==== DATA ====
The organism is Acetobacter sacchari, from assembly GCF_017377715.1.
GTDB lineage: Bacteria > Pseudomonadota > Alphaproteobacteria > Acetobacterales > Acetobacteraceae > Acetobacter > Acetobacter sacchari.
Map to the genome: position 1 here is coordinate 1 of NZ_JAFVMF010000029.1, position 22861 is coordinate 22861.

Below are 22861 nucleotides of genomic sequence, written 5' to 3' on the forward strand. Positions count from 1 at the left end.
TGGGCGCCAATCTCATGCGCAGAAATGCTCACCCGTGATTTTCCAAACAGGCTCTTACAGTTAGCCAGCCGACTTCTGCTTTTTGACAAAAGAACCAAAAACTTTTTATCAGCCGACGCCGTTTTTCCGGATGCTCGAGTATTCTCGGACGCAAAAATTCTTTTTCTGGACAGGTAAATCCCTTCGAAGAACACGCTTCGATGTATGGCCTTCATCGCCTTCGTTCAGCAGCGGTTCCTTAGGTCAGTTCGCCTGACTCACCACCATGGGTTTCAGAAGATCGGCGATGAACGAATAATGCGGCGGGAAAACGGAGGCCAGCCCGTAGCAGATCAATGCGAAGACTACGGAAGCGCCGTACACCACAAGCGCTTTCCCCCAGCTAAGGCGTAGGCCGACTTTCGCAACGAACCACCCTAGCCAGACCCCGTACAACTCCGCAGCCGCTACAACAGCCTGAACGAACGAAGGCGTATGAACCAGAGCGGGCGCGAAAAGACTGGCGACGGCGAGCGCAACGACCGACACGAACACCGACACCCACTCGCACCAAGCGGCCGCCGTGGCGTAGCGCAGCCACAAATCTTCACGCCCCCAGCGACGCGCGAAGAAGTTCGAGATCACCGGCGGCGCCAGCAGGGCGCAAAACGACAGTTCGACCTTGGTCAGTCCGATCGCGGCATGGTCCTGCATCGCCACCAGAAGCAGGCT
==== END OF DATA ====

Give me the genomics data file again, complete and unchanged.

The organism is Acetobacter sacchari, from assembly GCF_017377715.1.
GTDB lineage: Bacteria > Pseudomonadota > Alphaproteobacteria > Acetobacterales > Acetobacteraceae > Acetobacter > Acetobacter sacchari.
Map to the genome: position 1 here is coordinate 1 of NZ_JAFVMF010000029.1, position 22861 is coordinate 22861.

Below are 22861 nucleotides of genomic sequence, written 5' to 3' on the forward strand. Positions count from 1 at the left end.
TGGGCGCCAATCTCATGCGCAGAAATGCTCACCCGTGATTTTCCAAACAGGCTCTTACAGTTAGCCAGCCGACTTCTGCTTTTTGACAAAAGAACCAAAAACTTTTTATCAGCCGACGCCGTTTTTCCGGATGCTCGAGTATTCTCGGACGCAAAAATTCTTTTTCTGGACAGGTAAATCCCTTCGAAGAACACGCTTCGATGTATGGCCTTCATCGCCTTCGTTCAGCAGCGGTTCCTTAGGTCAGTTCGCCTGACTCACCACCATGGGTTTCAGAAGATCGGCGATGAACGAATAATGCGGCGGGAAAACGGAGGCCAGCCCGTAGCAGATCAATGCGAAGACTACGGAAGCGCCGTACACCACAAGCGCTTTCCCCCAGCTAAGGCGTAGGCCGACTTTCGCAACGAACCACCCTAGCCAGACCCCGTACAACTCCGCAGCCGCTACAACAGCCTGAACGAACGAAGGCGTATGAACCAGAGCGGGCGCGAAAAGACTGGCGACGGCGAGCGCAACGACCGACACGAACACCGACACCCACTCGCACCAAGCGGCCGCCGTGGCGTAGCGCAGCCACAAATCTTCACGCCCCCAGCGACGCGCGAAGAAGTTCGAGATCACCGGCGGCGCCAGCAGGGCGCAAAACGACAGTTCGACCTTGGTCAGTCCGATCGCGGCATGGTCCTGCATCGCCACCAGAAGCAGGCT